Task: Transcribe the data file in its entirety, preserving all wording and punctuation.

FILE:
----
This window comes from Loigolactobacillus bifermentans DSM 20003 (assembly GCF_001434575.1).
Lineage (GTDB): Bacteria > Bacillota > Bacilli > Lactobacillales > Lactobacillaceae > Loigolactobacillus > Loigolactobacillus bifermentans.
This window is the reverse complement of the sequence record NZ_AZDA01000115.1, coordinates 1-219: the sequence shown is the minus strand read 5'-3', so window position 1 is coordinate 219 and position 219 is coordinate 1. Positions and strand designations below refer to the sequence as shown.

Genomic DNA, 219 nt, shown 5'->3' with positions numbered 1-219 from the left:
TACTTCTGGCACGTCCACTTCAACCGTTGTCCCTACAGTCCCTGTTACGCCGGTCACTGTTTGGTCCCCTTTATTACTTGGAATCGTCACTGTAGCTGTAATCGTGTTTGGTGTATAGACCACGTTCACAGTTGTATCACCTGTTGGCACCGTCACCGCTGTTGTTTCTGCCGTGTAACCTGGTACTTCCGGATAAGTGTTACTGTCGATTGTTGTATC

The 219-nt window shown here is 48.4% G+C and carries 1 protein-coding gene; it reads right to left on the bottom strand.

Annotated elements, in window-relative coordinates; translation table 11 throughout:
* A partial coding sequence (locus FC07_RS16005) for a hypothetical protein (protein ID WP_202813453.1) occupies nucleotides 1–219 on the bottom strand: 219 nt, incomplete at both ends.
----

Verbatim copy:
This window comes from Loigolactobacillus bifermentans DSM 20003 (assembly GCF_001434575.1).
Lineage (GTDB): Bacteria > Bacillota > Bacilli > Lactobacillales > Lactobacillaceae > Loigolactobacillus > Loigolactobacillus bifermentans.
This window is the reverse complement of the sequence record NZ_AZDA01000115.1, coordinates 1-219: the sequence shown is the minus strand read 5'-3', so window position 1 is coordinate 219 and position 219 is coordinate 1. Positions and strand designations below refer to the sequence as shown.

Genomic DNA, 219 nt, shown 5'->3' with positions numbered 1-219 from the left:
TACTTCTGGCACGTCCACTTCAACCGTTGTCCCTACAGTCCCTGTTACGCCGGTCACTGTTTGGTCCCCTTTATTACTTGGAATCGTCACTGTAGCTGTAATCGTGTTTGGTGTATAGACCACGTTCACAGTTGTATCACCTGTTGGCACCGTCACCGCTGTTGTTTCTGCCGTGTAACCTGGTACTTCCGGATAAGTGTTACTGTCGATTGTTGTATC

The 219-nt window shown here is 48.4% G+C and carries 1 protein-coding gene; it reads right to left on the bottom strand.

Annotated elements, in window-relative coordinates; translation table 11 throughout:
* A partial coding sequence (locus FC07_RS16005) for a hypothetical protein (protein ID WP_202813453.1) occupies nucleotides 1–219 on the bottom strand: 219 nt, incomplete at both ends.